NotesSpecialised TopicsTraining Sessions
If you want to be a caller, or you want to be a better caller, I hope you'll find something useful here.
The first button takes you to my basic set of Callers' Workshop notes — that's what I would use if I were just asked to run a Callers' Workshop without any further information.
The second button takes you to a set of more specialised topics, mostly those requested by callers who already knew the basics but wanted more in-depth knowledge of certain topics. There's a [Print] button at the start of each section of notes, so you can print out just the sections you're interested in.
The third button takes you to a set of eight Training Sessions where I go into more detail about how to teach people to dance better, with instructions or links to many dances which are useful when teaching the various steps and figures. Please have a look — I worked very hard to produce all this!
You might also want to read my essay on Why am I a Caller? and decide whether your reasons are good enough!
There are lots of books and on-line articles about being a caller. I highly recommend Jim Mayo's book Calling for Modern Square Dancing — some of it won't interest you unless you call MWSD but most of it applies to calling any kind of dance.
In July 2020 I led a Zoom Callers' Workshop for Scissortail in Oklahoma, in which I had been asked to talk mainly about websites — should callers have one, what should they put in it, and so on. There were also a lot of questions about my Dance Organiser program which I did my best to answer by demonstration. Click the image on the left to see the whole thing.
Click here if there's no picture.
On Tuesday, October 2, 2007, David Brown from Kent wrote:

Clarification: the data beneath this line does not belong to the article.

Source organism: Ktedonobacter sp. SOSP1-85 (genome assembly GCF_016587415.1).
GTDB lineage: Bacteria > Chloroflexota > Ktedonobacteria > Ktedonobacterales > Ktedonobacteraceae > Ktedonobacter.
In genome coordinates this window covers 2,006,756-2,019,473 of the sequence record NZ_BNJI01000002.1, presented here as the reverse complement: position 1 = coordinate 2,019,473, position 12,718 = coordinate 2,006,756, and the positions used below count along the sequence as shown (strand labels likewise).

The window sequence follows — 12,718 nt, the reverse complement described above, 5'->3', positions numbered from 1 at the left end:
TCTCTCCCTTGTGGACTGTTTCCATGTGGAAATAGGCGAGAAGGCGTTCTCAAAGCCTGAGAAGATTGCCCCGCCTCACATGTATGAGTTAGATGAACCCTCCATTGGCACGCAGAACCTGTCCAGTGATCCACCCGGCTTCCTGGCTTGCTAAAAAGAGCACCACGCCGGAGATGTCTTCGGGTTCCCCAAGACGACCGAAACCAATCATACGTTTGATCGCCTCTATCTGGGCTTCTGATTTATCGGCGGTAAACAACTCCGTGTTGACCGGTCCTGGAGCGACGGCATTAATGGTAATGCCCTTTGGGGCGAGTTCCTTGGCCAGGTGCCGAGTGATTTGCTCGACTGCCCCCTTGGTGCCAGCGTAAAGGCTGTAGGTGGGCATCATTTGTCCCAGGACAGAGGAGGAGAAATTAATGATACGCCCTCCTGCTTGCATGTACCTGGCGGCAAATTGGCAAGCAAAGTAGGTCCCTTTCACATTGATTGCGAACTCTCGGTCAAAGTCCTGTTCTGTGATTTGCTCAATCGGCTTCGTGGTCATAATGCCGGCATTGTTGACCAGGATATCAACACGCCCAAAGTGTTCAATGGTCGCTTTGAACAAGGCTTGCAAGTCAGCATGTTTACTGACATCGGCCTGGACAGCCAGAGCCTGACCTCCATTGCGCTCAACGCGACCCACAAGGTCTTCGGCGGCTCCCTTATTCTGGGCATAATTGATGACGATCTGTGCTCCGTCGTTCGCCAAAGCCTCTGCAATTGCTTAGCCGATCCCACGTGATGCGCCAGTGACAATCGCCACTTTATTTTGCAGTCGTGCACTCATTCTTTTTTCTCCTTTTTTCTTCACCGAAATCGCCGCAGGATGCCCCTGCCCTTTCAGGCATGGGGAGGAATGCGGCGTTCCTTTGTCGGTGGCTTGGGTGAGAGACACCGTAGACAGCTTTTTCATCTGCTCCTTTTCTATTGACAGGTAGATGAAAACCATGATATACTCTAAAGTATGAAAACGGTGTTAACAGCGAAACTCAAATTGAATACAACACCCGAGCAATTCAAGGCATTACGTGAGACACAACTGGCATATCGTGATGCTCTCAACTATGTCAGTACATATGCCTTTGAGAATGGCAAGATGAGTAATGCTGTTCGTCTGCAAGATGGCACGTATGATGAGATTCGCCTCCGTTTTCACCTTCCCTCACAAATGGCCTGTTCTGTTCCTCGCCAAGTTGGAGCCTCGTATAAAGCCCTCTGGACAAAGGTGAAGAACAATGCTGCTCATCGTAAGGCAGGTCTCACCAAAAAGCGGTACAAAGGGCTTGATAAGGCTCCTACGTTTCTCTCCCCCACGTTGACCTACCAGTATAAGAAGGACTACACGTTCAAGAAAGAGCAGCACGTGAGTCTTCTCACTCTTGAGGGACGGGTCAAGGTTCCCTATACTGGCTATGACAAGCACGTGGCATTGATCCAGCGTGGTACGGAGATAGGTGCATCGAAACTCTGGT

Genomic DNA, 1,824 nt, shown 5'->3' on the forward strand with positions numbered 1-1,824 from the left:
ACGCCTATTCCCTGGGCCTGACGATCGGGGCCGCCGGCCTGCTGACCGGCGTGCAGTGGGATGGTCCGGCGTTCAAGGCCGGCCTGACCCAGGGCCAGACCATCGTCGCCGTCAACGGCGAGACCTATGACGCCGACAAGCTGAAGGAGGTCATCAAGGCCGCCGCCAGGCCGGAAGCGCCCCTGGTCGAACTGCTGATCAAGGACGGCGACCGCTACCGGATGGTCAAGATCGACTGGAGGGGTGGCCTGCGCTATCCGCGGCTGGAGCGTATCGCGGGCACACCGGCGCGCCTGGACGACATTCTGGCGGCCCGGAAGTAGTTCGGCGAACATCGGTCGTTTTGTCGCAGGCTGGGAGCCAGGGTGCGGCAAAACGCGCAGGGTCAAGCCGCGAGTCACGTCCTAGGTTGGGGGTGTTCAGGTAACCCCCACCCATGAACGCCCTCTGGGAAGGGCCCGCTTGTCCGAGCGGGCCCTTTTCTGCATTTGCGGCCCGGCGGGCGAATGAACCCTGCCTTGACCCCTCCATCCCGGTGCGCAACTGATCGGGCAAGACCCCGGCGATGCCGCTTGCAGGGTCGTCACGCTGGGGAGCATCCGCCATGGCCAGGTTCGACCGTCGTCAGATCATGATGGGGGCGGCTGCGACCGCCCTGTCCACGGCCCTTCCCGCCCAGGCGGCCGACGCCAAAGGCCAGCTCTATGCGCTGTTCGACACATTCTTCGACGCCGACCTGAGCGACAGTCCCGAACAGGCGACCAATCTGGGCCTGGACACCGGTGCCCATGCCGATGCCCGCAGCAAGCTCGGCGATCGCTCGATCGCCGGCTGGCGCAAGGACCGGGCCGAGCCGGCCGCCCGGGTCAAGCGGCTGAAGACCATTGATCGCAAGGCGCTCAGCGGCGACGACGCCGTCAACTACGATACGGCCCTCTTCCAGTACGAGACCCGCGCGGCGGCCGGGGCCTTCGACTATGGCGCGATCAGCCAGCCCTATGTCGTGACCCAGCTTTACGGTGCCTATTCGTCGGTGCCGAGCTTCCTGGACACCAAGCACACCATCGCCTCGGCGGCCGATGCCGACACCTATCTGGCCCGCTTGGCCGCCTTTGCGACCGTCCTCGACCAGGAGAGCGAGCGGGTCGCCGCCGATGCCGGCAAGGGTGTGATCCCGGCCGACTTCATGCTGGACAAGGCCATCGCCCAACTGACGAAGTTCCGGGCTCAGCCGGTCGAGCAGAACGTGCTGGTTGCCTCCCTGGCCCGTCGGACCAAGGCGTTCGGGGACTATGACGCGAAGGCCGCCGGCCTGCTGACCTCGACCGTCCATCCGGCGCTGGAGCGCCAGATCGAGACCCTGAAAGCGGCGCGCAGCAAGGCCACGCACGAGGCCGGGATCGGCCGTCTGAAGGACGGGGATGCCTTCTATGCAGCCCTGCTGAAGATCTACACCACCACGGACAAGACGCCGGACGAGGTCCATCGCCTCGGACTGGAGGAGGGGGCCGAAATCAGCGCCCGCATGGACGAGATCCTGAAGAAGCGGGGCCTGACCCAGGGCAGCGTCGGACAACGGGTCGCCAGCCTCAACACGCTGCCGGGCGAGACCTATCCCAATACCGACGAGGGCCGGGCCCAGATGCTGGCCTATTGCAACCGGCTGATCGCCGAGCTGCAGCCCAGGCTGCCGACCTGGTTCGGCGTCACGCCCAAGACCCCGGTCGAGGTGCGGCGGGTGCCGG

1 Working with Recorded Music:
a) I understand that variable speed minidisk players are now available, though I haven't yet used or seen one. A possible problem with variable-speed CD players (and probably MD players) is that the pitch of the music is changed as well, and this can irritate some musicians among the dancers.
b) I use MAGIX's 'Audio Cleaning Lab' software to alter the music's tempo without changing the pitch (vice versa also possible), and then re-record the result to MD or CD. I also use it to cut-and-paste bits of the music into a recording to convert a track which goes through 8 times into one that goes through 9 times or more (or, with cut-and-delete, 7 times or less). PC World sometimes sells off older versions of ACL at give-away prices; there's probably plenty of other software (?freeware) which does the same job.
2 Working with Bands: as a musician, I was taught to keep track of the number of times through the music by playing (mentally) to the 4 corners of the room in turn (and starting again as necessary). It works for calling too, but I still bend my fingers as a backup!
On Friday, December 6, 2019, Andrew from Stevenage wrote:
I have read your callers workshop guide which is extremely helpful and as a new caller I've been taking everything on board. I now have my first booking at a different club to my own one. I've been advised that I should have public liability insurance as a caller. Is this something you have and if so, who do you use?
By the way - great website.
On Friday, December 6, 2019, Colin Hume from Letchworth, England wrote:
I'm an EFDSS member and therefore I'm covered by their Public Liability Insurance. Late in 2019 their insurance company changed the rules and said that if you were paid anything other than expenses you were a "professional" and therefore were not covered. This was ridiculous and I phoned the EFDSS Chief Executive to complain about it. I'm happy to report that EFDSS have now changed insurers and the cover is back the way it was.